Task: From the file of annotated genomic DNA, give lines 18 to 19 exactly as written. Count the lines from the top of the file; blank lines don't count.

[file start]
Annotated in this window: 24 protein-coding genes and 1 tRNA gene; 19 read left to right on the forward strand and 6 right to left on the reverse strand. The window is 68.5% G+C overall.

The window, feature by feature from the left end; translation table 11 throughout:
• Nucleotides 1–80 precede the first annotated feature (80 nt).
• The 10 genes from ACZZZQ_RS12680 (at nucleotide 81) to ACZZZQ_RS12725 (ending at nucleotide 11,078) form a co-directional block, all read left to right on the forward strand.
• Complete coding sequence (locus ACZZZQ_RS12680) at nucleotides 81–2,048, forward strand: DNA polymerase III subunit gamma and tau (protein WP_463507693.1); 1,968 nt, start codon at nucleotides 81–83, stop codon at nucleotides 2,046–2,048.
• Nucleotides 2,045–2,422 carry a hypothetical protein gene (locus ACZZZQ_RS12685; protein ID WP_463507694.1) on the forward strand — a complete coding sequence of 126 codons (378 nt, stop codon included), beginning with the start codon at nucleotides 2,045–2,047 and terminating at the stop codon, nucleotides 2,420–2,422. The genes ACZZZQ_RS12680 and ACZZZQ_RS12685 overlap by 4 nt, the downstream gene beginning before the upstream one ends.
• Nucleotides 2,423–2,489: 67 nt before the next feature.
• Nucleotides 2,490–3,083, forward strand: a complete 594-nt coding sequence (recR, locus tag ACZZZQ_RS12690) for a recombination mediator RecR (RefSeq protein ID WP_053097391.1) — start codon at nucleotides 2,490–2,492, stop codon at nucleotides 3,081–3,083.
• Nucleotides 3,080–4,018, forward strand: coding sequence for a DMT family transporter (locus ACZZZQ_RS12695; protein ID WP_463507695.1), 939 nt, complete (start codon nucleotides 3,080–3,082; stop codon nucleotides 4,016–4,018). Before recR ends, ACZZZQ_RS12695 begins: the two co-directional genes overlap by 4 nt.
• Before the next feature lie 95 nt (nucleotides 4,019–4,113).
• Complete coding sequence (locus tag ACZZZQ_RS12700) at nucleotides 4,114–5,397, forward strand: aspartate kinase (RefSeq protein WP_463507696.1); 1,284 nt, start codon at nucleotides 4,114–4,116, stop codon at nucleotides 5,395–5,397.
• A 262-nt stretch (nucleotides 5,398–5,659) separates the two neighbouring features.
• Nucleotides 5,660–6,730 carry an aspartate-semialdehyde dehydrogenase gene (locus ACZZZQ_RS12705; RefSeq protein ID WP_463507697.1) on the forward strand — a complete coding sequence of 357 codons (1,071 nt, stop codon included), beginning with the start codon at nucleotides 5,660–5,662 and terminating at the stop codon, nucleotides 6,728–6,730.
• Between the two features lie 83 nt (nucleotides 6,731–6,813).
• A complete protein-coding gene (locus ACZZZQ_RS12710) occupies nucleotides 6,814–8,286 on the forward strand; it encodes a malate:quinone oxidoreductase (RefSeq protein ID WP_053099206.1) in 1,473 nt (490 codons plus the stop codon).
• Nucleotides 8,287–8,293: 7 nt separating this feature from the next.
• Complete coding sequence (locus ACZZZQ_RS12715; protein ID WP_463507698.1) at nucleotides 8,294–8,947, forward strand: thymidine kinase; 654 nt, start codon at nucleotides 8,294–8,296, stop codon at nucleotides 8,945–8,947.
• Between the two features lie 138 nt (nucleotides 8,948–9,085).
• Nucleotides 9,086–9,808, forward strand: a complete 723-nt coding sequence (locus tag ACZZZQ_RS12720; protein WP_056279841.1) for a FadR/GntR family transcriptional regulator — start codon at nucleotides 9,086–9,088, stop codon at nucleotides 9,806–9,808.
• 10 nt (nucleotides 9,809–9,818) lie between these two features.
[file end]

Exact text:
• Between the two features lie 138 nt (nucleotides 8,948–9,085).
• Nucleotides 9,086–9,808, forward strand: a complete 723-nt coding sequence (locus tag ACZZZQ_RS12720; protein WP_056279841.1) for a FadR/GntR family transcriptional regulator — start codon at nucleotides 9,086–9,088, stop codon at nucleotides 9,806–9,808.